Who's up first? This year, it could be Dahl

Rockies are considering moving Blackmon out of leadoff spot

March 10th, 2020

SCOTTSDALE, Ariz. -- Is the Rockies hitter who will prevent from rising back to the top of the batting order?

Blackmon has a strong argument as the Majors’ best leadoff hitter since taking the spot in 2014. But Blackmon was so adept at run production in 2017 -- Colorado's first year under manager Bud Black -- that Black has been toying with dropping Blackmon to third, a traditional RBI spot. DJ LeMahieu in 2018 and Trevor Story briefly last season topped the list of potential leadoff replacements.

But this experiment may take. Dahl has batted leadoff every game this spring, including Tuesday against the Reds. Blackmon, who hit third Tuesday, has not hit No. 1 since his first two appearances.

Of course, Black spent much of last Spring Training batting Nolan Arenado second. But in the regular season Arenado had just two plate appearances in that spot. That, however, was a bigger leap. Arenado was not as keen on the No. 2 spot as Dahl is on leading off, which he did often in the Minors.

“I’ve had some talks with the coaches, talked to Bud a little bit and it’s looking like we might do that,” Dahl said. “They basically said be myself, don’t change who I am as a hitter.”

Black said the decision could come in seven to 10 days, but, “We’re thinking about it strongly.”

Let’s walk through the idea …

Is Dahl the right guy?
Without nuanced thinking, it could be dismissed by comparing Dahl’s .346 career on-base percentage to Blackmon’s .360. But Dahl’s strike zone improvement last year, in a career-high 100 games before a right high ankle sprain on Aug. 2 ended his season, brings the idea to life.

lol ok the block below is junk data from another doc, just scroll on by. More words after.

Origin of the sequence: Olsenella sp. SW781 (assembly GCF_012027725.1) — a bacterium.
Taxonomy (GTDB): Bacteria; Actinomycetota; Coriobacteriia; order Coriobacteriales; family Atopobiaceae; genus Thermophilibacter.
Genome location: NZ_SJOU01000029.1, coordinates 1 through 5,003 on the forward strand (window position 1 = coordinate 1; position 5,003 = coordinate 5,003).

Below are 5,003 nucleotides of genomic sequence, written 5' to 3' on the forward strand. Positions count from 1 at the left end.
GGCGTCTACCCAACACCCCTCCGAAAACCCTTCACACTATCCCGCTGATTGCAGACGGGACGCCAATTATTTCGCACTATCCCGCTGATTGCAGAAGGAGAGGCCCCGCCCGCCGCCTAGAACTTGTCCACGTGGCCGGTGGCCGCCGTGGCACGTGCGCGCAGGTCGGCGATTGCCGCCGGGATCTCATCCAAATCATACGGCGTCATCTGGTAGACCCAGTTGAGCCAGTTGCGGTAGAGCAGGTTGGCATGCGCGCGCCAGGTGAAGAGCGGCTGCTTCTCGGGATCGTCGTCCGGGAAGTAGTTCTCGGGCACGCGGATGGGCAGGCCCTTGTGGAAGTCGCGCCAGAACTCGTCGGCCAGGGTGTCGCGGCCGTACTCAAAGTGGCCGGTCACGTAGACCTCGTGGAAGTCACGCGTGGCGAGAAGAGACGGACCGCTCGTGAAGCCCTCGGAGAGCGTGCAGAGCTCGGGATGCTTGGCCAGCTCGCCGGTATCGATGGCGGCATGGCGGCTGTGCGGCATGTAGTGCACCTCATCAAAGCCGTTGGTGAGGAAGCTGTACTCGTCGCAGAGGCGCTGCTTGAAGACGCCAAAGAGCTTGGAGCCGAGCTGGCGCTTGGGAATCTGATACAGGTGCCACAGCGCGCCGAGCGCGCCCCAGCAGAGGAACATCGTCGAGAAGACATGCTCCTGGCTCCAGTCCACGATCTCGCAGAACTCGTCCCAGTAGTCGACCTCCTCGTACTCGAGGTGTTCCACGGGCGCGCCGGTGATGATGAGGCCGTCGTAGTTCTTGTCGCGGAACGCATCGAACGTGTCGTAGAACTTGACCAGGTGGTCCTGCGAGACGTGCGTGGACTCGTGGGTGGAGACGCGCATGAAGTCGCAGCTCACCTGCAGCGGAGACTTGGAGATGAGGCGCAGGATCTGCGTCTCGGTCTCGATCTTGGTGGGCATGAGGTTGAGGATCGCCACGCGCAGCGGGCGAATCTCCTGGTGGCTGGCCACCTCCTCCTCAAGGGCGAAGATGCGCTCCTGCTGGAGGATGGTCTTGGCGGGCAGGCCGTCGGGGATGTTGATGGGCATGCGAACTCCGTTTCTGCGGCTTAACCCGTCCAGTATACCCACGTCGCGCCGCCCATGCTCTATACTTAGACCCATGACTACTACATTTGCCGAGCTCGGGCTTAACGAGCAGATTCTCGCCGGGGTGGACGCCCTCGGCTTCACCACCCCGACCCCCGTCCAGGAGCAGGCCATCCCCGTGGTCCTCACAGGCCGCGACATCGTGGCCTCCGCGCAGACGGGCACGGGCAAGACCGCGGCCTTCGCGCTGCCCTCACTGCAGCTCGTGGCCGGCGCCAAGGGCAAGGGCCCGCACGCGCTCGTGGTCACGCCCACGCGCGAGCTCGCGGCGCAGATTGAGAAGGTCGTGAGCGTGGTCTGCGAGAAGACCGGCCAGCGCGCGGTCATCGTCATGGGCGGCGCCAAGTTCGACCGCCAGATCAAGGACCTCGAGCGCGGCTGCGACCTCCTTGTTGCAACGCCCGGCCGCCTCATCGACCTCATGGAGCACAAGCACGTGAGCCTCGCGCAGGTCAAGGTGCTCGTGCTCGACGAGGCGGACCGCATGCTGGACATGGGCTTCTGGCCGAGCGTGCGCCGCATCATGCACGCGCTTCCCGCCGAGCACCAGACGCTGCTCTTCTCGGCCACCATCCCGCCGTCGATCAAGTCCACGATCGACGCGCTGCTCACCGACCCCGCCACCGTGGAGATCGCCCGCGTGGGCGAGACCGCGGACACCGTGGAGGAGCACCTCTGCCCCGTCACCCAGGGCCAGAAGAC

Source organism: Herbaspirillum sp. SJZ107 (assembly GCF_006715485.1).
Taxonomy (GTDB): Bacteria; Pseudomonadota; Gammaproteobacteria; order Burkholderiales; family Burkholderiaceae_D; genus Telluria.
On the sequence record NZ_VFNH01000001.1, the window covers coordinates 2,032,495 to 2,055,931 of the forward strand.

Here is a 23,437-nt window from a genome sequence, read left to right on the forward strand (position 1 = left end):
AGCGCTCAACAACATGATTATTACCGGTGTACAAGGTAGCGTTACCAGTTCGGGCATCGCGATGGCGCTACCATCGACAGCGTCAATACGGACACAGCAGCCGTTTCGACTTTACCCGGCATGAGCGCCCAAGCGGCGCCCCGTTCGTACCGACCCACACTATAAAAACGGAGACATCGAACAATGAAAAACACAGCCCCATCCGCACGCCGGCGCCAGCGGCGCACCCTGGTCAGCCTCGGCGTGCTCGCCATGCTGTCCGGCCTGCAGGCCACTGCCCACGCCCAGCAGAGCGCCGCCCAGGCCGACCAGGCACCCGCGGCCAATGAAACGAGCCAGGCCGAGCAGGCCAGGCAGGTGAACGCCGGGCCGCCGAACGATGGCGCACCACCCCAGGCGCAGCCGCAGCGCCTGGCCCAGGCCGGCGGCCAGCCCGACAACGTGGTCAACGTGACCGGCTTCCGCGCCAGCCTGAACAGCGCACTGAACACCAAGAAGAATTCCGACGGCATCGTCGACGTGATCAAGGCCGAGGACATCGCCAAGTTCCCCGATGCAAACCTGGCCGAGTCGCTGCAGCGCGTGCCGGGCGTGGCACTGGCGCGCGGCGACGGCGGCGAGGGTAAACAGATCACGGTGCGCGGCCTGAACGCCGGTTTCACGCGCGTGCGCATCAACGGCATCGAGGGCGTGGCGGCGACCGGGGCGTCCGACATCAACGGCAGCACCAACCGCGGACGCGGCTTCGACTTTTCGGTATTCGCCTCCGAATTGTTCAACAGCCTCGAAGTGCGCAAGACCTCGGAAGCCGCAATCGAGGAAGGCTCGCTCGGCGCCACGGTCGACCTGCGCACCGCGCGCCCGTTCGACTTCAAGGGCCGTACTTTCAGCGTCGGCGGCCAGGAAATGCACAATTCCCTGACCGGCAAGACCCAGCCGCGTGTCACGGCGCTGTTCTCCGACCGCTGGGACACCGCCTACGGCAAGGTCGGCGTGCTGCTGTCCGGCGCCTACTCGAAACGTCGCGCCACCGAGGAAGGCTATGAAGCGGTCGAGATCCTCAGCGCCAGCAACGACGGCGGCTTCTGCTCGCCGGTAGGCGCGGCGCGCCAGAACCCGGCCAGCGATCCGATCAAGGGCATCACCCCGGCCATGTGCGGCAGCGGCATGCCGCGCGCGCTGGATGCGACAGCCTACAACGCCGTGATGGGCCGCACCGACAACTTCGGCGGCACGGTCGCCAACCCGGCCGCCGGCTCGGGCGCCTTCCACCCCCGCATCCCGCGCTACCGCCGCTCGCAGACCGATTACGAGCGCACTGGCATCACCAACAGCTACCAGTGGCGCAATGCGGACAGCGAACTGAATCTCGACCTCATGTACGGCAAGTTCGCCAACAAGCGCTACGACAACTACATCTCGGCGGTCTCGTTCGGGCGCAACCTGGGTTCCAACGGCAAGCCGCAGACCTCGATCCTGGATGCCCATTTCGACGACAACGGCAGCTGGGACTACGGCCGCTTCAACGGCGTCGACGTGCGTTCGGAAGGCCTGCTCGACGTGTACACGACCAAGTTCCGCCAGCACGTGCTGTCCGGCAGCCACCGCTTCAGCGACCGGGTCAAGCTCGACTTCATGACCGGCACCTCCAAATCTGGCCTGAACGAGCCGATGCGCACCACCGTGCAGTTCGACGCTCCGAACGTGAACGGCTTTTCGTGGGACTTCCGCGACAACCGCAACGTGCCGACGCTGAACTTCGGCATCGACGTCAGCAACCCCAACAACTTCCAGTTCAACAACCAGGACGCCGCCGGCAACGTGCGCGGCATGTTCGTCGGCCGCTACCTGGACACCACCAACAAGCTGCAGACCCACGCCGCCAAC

Here’s Dahl’s All-Star '19 in two parts, before and after a May 21 video and batting cage session that led him to change his hand positioning so he could catch up to the high fastball:

Through May 21: .342 OBP in 147 plate appearances, 50 strikeouts in 133 at-bats.

May 22-Aug. 2: .361 OBP in 267 plate appearances, 60 strikeouts in 242 at-bats. He also had 12 of his 15 home runs, so discipline and power are linked.

That’s a good stretch of leadoff-like performance.

The running component
Dahl, 25, runs better than Blackmon, 33, but has never displayed the stolen-base aggression that Blackmon did in 2015 when he stole 43. However, Dahl and expected No. 2 hitter Story want to steal more. More importantly, Dahl’s Statcast average bolt last season was 28.1 feet per second, and Story’s was 29.2, both close to elite.

Guys with that sort of speed could enhance RBI opportunities for Blackmon and cleanup hitter Arenado.

“[Dahl has] got power,” Black said. “He’s got speed. We think that getting that extra at-bat like guys at the top of the order do -- you want them for your better hitters.”

How much can Blackmon help?
“I think it’s harder for someone else to transition into a leadoff role than it would be for me to transition out of it,” said Blackmon, who in the following tweet was coy when asked if he’s still a leadoff hitter.

Dahl has listened to all he can handle.

“He’s a great baseball mind -- you can learn a lot from him,” Dahl said. “Really, I can’t think as much as he can. He’s very good with the numbers. I’m not great with that. I’m more like, 'See ball and hit it.'”

How’s it working?
Dahl entered Tuesday hitting .214, but the underlying principles seem in line. Among his six hits were two home runs and two doubles. Of his eight strikeouts in 28 at-bats, three occurred in one game, and reducing his chase rate is a goal.

“I asked Jonesy [video coordinator Brian Jones] and he’s saying I’m averaging 97-98 [mph] exit velo, so I’m hitting the ball pretty hard,” Dahl said. “I’ve lined out a lot. I’m not too worried about numbers in Spring Training, but we’re all competitors. We want hits.”